Phils' series win dampened by 'pen meltdowns
LOS ANGELES – In ordinary times, winning four out of six games out west would be considered a successful trip for the Phillies.
But these ceased being ordinary times when the Phils limped into the all-star break at 37-50 and in last place in the National League East.
To save their season, they need to win just about every series they play in the second half. And they need to sweep some of those series, too.
That’s why Wednesday afternoon’s 5-3 loss to the Los Angeles Dodgers hurt so badly (see Instant Replay)
. They were one out away from sweeping the Dodgers and ended up losing in the bottom of the 12th inning.
“That’s a tough loss,” a drained Charlie Manuel said afterward. “Real tough.”
Closer Jonathan Papelbon used the same word.
“Tough,” he said. “Should we have swept these guys? Yeah.”
Papelbon failed to convert what would have been his third save of the series when he allowed four hits and two runs in the bottom of the 10th, moments after the Phillies had gone up, 3-1, on a two-run single by Hunter Pence in the top of the inning.
One of the hits that Papelbon allowed was a blooper down the left-field line. Another was an infield nubber that traveled about 30 feet. The game-tying hit was a ground ball in the hole at shortstop. Jimmy Rollins made a nice play on the ball, but Matt Kemp beat it by a quarter-step and the tying run scored.
Two innings later, Kemp took rookie lefty Jake Diekman deep with a man on base to give the Dodgers the win four hours and 25 minutes after Clayton Kershaw threw the first pitch in his impressive pitchers' duel with Cliff Lee. Both lefties went eight innings and allowed just one run.
Papelbon, who has blown three of 24 save chances, chalked some of this one up to bad luck.
“It’s one of those outings where you really can’t do much about it,” he said. “For the most part I feel like I made the pitches I wanted to make. Swinging bunts and bloop hits and infield hits and stuff like that -- you can’t do much about them. It’s just part of the game.”
The Phillies have played 10 extra-innings games and lost eight of them. Lee has started seven of those games and taken a no-decision in all. For Lee, this game was reminiscent of April 18 when he pitched 10 scoreless innings up the coast in San Francisco and got nothing to show for it in a 1-0 loss.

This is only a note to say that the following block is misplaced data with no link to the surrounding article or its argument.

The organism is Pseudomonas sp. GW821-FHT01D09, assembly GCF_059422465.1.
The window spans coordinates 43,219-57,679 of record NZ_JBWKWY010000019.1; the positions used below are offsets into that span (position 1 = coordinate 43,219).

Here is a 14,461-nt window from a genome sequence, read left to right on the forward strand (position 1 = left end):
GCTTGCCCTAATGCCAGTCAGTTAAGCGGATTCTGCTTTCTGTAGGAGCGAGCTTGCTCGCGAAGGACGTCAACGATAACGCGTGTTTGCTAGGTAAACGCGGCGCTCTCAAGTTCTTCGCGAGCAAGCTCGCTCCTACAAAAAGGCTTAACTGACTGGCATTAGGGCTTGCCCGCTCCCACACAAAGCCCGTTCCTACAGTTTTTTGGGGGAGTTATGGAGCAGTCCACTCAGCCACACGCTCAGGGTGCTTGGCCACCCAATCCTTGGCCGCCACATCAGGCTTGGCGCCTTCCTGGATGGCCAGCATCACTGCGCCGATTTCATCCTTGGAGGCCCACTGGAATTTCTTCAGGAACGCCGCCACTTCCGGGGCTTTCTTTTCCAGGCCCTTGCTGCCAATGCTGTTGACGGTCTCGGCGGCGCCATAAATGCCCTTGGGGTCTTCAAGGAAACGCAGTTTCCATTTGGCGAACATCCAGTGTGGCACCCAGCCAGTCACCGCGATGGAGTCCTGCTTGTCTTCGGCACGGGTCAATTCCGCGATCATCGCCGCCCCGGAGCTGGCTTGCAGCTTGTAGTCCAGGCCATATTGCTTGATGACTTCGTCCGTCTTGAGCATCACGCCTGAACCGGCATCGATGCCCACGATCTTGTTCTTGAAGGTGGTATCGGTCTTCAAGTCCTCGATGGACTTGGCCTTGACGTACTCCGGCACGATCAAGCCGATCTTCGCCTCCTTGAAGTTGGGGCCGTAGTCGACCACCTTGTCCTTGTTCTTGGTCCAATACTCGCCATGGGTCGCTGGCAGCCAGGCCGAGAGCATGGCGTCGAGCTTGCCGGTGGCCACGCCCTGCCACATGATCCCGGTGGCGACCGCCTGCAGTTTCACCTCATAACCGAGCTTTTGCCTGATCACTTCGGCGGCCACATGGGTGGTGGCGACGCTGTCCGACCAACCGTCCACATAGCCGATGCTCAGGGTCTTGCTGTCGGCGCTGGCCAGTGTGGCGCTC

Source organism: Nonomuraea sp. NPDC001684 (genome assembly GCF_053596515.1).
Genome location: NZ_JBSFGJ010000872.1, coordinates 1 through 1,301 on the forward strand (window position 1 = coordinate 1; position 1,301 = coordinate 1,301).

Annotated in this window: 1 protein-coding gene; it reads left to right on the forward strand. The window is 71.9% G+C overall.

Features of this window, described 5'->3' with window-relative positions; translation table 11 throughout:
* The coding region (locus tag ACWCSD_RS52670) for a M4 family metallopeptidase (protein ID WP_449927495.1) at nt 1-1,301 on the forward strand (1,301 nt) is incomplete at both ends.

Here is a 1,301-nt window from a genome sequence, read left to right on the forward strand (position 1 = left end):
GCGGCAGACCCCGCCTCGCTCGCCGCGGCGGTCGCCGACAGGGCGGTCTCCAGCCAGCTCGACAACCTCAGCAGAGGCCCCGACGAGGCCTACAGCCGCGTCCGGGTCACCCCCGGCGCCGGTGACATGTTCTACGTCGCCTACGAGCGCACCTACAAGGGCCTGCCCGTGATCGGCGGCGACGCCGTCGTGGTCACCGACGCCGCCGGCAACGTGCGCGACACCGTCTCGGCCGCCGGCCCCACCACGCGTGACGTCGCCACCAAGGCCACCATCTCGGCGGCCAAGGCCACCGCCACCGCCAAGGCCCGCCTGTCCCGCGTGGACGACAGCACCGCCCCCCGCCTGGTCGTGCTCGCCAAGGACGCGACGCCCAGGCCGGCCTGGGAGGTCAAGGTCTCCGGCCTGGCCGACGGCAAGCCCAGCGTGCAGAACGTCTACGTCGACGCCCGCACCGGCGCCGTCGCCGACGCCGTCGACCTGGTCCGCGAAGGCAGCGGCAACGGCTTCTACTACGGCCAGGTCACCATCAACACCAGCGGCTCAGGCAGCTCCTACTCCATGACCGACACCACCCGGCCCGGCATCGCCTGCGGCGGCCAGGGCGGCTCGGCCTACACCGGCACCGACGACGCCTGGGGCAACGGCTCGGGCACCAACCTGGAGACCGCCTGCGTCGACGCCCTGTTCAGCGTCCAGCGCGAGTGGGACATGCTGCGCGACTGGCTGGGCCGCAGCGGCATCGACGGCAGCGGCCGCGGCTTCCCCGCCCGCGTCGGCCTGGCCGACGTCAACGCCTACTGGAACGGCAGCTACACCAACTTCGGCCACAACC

“It is what it is,” said Lee, who has just one win in 16 starts. “I can only control what I can control. I felt like I pitched a good game. I made a mistake in the second inning. Other than that things went well.”
The mistake that Lee referred to was hit out of the park by Juan Rivera. The ball clanged off the top of the left-field wall before leaving. Leftfielder John Mayberry, who stands 6-foot-6, might have taken the homer away from Rivera, but he ran into the wall and did not jump.
“I think I would have had it if I jumped,” Mayberry said. “I misjudged kind of how much space I had.”
Lee gave up just two hits and walked one.
Manuel managed this game like Tony La Russa, playing matchups with his bullpen in the ninth inning and getting a bases-loaded strikeout from Michael Schwimer to end the frame. Manuel used four relievers in the inning, a sign of the urgency that has gripped this team 13 days before the trade deadline.
The Phils need wins – and quickly – or upper management may sell off pieces before the trade deadline. Shane Victorino is a candidate to go and Lee could be, too. The Rangers, looking for pitching and a World Series title, parachuted a scout in for Wednesday’s game. He may have been looking at Lee, who could be available in the right deal.
“I was managing to win the game,” Manuel said of his ninth-inning method.
“It was there for us. We just didn’t take it.”
Actually, the Phils did take it on Pence’s hit in the top of the 10th. Papelbon just gave it back in the bottom of the inning.
The difficulty of the loss made it hard to absorb the fact that the Phils did take two of three from both teams that they played on the trip. Doing that the rest of the way will give the Phils 87 wins and a puncher’s chance at the second wild-card spot – if they can pull off a sweep or two on top of it all.
“We’ve got to look at the bigger picture, realize we came on the road and took two series right after the break,” Papelbon said. “This is the kind of start that we need.
“If we say coulda, woulda, shoulda – that’s not going to work. We need to go home and win some ball games.”E-mail Jim Salisbury at email@example.com